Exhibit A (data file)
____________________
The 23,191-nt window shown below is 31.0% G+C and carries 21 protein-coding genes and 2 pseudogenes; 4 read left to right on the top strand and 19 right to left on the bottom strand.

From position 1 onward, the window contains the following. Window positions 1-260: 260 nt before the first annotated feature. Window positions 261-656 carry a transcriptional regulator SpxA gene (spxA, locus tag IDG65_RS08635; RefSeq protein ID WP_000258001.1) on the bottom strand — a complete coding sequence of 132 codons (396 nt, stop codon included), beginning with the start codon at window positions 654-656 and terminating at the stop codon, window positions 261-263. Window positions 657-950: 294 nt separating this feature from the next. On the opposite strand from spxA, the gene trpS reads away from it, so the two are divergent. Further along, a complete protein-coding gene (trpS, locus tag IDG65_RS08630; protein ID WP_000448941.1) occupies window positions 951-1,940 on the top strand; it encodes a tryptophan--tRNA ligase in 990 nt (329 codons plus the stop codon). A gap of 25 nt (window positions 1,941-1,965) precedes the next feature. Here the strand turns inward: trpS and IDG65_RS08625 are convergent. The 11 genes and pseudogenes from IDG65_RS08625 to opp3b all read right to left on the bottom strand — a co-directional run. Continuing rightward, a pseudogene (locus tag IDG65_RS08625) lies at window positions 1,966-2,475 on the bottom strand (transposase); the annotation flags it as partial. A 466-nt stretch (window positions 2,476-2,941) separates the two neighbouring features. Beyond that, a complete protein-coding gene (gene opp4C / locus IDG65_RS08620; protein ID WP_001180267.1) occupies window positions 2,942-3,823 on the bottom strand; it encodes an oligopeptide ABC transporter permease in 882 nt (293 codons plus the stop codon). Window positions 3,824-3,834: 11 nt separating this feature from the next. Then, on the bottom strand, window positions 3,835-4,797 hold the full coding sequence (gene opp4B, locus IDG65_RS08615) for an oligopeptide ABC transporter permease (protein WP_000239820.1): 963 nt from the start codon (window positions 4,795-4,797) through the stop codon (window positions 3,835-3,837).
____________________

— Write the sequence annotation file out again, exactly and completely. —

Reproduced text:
The 23,191-nt window shown below is 31.0% G+C and carries 21 protein-coding genes and 2 pseudogenes; 4 read left to right on the top strand and 19 right to left on the bottom strand.

From position 1 onward, the window contains the following. Window positions 1-260: 260 nt before the first annotated feature. Window positions 261-656 carry a transcriptional regulator SpxA gene (spxA, locus tag IDG65_RS08635; RefSeq protein ID WP_000258001.1) on the bottom strand — a complete coding sequence of 132 codons (396 nt, stop codon included), beginning with the start codon at window positions 654-656 and terminating at the stop codon, window positions 261-263. Window positions 657-950: 294 nt separating this feature from the next. On the opposite strand from spxA, the gene trpS reads away from it, so the two are divergent. Further along, a complete protein-coding gene (trpS, locus tag IDG65_RS08630; protein ID WP_000448941.1) occupies window positions 951-1,940 on the top strand; it encodes a tryptophan--tRNA ligase in 990 nt (329 codons plus the stop codon). A gap of 25 nt (window positions 1,941-1,965) precedes the next feature. Here the strand turns inward: trpS and IDG65_RS08625 are convergent. The 11 genes and pseudogenes from IDG65_RS08625 to opp3b all read right to left on the bottom strand — a co-directional run. Continuing rightward, a pseudogene (locus tag IDG65_RS08625) lies at window positions 1,966-2,475 on the bottom strand (transposase); the annotation flags it as partial. A 466-nt stretch (window positions 2,476-2,941) separates the two neighbouring features. Beyond that, a complete protein-coding gene (gene opp4C / locus IDG65_RS08620; protein ID WP_001180267.1) occupies window positions 2,942-3,823 on the bottom strand; it encodes an oligopeptide ABC transporter permease in 882 nt (293 codons plus the stop codon). Window positions 3,824-3,834: 11 nt separating this feature from the next. Then, on the bottom strand, window positions 3,835-4,797 hold the full coding sequence (gene opp4B, locus IDG65_RS08615) for an oligopeptide ABC transporter permease (protein WP_000239820.1): 963 nt from the start codon (window positions 4,795-4,797) through the stop codon (window positions 3,835-3,837).